Seventeen-year-old Signal Deere is serving hard time after a hazy night with her former best friend, Rose, which ended with Rose’s body in her lap, an emotional trial, and the media moniker the “Girl from Hell.” After her caseworker, Dave, assures Signal there’s no way she’ll get a successful appeal, he offers her an alternative: being shipped off to a mysterious camp and enrolled in a top-secret government training program unofficially known as the Teen Killers Club. There, Signal and other adolescent Class A felons (the most dangerous kind) undergo various drills—among them, dismembering fake corpses and dissolving flesh in acid—in preparation for eventually being used as assassins against government targets. The teens have been injected with a device remotely controlled by their trainers that will kill them if they attempt to escape the camp or otherwise disobey orders. As Signal nurses an attraction to sensitive tattooed Javier and fights her feelings for handsome sociopath Erik, she begins to piece together what really happened that night with Rose. Sparks crafts a page-turner with a disturbingly unusual premise, snappy dialogue, and characters that go deeper than their heinous crimes. Signal and Erik are assumed White; love interest Javier is cued as Latinx, and there is some diversity in the supporting cast.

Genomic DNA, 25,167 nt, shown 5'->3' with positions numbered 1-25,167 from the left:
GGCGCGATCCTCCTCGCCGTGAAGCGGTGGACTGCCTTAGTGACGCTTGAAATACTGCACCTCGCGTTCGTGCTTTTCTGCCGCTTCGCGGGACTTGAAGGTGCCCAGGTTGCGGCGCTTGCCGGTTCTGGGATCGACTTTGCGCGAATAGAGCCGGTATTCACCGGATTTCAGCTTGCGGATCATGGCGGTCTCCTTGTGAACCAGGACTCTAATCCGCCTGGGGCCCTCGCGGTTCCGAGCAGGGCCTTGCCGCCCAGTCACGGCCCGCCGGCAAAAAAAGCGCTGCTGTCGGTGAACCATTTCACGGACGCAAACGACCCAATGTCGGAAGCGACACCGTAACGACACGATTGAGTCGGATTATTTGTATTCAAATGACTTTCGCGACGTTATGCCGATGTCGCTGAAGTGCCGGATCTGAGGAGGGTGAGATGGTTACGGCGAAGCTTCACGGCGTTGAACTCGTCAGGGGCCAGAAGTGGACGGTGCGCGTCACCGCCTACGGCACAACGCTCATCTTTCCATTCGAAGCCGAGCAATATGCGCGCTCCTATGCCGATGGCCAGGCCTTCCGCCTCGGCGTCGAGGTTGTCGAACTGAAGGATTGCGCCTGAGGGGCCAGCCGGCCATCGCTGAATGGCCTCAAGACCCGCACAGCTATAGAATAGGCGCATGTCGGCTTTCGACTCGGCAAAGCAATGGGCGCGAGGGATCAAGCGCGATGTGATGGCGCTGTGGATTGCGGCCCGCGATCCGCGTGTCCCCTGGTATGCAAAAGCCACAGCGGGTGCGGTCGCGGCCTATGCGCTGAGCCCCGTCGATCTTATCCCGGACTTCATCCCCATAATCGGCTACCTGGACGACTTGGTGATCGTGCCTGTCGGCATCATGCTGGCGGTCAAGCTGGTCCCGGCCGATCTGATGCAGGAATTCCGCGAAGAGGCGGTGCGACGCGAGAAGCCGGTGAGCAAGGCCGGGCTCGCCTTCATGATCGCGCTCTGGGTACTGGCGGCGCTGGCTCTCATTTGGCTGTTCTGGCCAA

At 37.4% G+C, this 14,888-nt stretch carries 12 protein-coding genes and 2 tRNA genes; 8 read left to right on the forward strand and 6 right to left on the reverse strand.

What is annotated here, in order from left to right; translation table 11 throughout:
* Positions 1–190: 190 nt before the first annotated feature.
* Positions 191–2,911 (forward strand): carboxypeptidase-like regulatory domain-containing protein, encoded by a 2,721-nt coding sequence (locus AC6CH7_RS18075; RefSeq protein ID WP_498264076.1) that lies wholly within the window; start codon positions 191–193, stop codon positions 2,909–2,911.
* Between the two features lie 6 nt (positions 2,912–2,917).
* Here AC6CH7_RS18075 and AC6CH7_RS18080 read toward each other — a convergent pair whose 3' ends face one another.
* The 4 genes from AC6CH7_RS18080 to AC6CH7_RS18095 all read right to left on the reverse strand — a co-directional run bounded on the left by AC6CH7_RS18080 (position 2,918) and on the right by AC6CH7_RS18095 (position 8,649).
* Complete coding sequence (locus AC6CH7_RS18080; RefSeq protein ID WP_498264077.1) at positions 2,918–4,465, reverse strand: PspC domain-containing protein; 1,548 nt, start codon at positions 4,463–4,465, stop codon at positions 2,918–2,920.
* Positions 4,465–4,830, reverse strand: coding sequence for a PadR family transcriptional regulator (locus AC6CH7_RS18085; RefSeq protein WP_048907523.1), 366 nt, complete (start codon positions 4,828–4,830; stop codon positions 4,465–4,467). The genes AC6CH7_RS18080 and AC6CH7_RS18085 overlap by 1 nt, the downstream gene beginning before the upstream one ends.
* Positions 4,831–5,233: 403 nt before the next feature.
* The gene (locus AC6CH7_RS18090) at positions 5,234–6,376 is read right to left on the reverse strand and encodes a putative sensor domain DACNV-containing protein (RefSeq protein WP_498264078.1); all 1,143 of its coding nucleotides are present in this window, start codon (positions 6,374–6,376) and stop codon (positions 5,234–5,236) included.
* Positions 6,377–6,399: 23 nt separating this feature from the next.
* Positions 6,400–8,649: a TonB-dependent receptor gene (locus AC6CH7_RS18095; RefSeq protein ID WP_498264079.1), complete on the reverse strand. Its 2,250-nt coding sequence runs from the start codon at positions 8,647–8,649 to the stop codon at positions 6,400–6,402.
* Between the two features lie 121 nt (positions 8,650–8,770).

A mystery/thriller that’s equal parts heartfelt and shocking. (Thriller. 15-adult)

Pub Date: Nov. 10, 2020

ISBN: 978-1-64385-229-4

Page Count: 272

Publisher: Crooked Lane

Review Posted Online: Sept. 10, 2020

Kirkus Reviews Issue: Oct. 1, 2020

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PLANTING A RAINBOW

LAP-SIZED BOARD BOOK

From the artist who created last year's shoutingly vivid Growing Vegetable Soup, a companion volume about raising a flower garden. "Mom and I" plant bulbs (even rhizomes), choose seeds, buy seedlings, and altogether grow about 20 species. Unlike the vegetables, whose juxtaposed colors were almost painfully bright, the flowers make a splendidly gaudy array, first taken together and then interestingly grouped by color—the pages vary in size here so that colored strips down the right-hand side combine to make a broad rainbow. Bold, stylish, and indubitably inspired by real flowers, there is still (as with its predecessor) a link missing between these illustrations with their large, solid areas of color and the real experience of a garden. The stylized forms are almost more abstractions than representations (and why is the daisy yellow?). There is also little sense of the relative times for growing and blooming—everything seems to come almost at once. Perhaps the trouble is that Ehlert has captured all the color of the garden, but not its subtle gradations or the light, the space, the air, and the continual movement and change.

Pub Date: March 21, 1988

ISBN: 0152063048

Page Count: 66

Publisher: Harcourt, Brace

Review Posted Online: April 24, 2012

Kirkus Reviews Issue: Feb. 15, 1988